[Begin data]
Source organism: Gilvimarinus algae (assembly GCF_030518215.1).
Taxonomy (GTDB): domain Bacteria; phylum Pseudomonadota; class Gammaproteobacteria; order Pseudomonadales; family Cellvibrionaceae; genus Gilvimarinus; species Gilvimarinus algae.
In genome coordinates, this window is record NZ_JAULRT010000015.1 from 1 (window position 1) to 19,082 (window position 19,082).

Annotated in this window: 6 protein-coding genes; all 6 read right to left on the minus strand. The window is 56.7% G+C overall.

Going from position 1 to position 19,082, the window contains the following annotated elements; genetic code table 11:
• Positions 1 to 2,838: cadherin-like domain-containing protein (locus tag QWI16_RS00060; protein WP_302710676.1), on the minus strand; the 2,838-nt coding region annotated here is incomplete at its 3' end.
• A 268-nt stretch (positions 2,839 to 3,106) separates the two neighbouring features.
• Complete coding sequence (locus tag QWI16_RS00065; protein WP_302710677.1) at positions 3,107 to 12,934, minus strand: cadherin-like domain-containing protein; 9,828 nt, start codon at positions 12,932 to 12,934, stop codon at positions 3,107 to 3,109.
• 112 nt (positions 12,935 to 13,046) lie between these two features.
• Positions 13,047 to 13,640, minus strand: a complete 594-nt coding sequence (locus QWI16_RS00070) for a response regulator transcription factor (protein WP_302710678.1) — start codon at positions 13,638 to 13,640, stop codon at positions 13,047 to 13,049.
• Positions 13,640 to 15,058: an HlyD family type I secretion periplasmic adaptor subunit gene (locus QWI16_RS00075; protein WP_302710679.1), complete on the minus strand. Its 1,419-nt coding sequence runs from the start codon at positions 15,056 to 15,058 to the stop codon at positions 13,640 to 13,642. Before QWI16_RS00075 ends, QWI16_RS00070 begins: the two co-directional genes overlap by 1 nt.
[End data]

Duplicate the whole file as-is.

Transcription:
Source organism: Gilvimarinus algae (assembly GCF_030518215.1).
Taxonomy (GTDB): domain Bacteria; phylum Pseudomonadota; class Gammaproteobacteria; order Pseudomonadales; family Cellvibrionaceae; genus Gilvimarinus; species Gilvimarinus algae.
In genome coordinates, this window is record NZ_JAULRT010000015.1 from 1 (window position 1) to 19,082 (window position 19,082).

Annotated in this window: 6 protein-coding genes; all 6 read right to left on the minus strand. The window is 56.7% G+C overall.

Going from position 1 to position 19,082, the window contains the following annotated elements; genetic code table 11:
• Positions 1 to 2,838: cadherin-like domain-containing protein (locus tag QWI16_RS00060; protein WP_302710676.1), on the minus strand; the 2,838-nt coding region annotated here is incomplete at its 3' end.
• A 268-nt stretch (positions 2,839 to 3,106) separates the two neighbouring features.
• Complete coding sequence (locus tag QWI16_RS00065; protein WP_302710677.1) at positions 3,107 to 12,934, minus strand: cadherin-like domain-containing protein; 9,828 nt, start codon at positions 12,932 to 12,934, stop codon at positions 3,107 to 3,109.
• 112 nt (positions 12,935 to 13,046) lie between these two features.
• Positions 13,047 to 13,640, minus strand: a complete 594-nt coding sequence (locus QWI16_RS00070) for a response regulator transcription factor (protein WP_302710678.1) — start codon at positions 13,638 to 13,640, stop codon at positions 13,047 to 13,049.
• Positions 13,640 to 15,058: an HlyD family type I secretion periplasmic adaptor subunit gene (locus QWI16_RS00075; protein WP_302710679.1), complete on the minus strand. Its 1,419-nt coding sequence runs from the start codon at positions 15,056 to 15,058 to the stop codon at positions 13,640 to 13,642. Before QWI16_RS00075 ends, QWI16_RS00070 begins: the two co-directional genes overlap by 1 nt.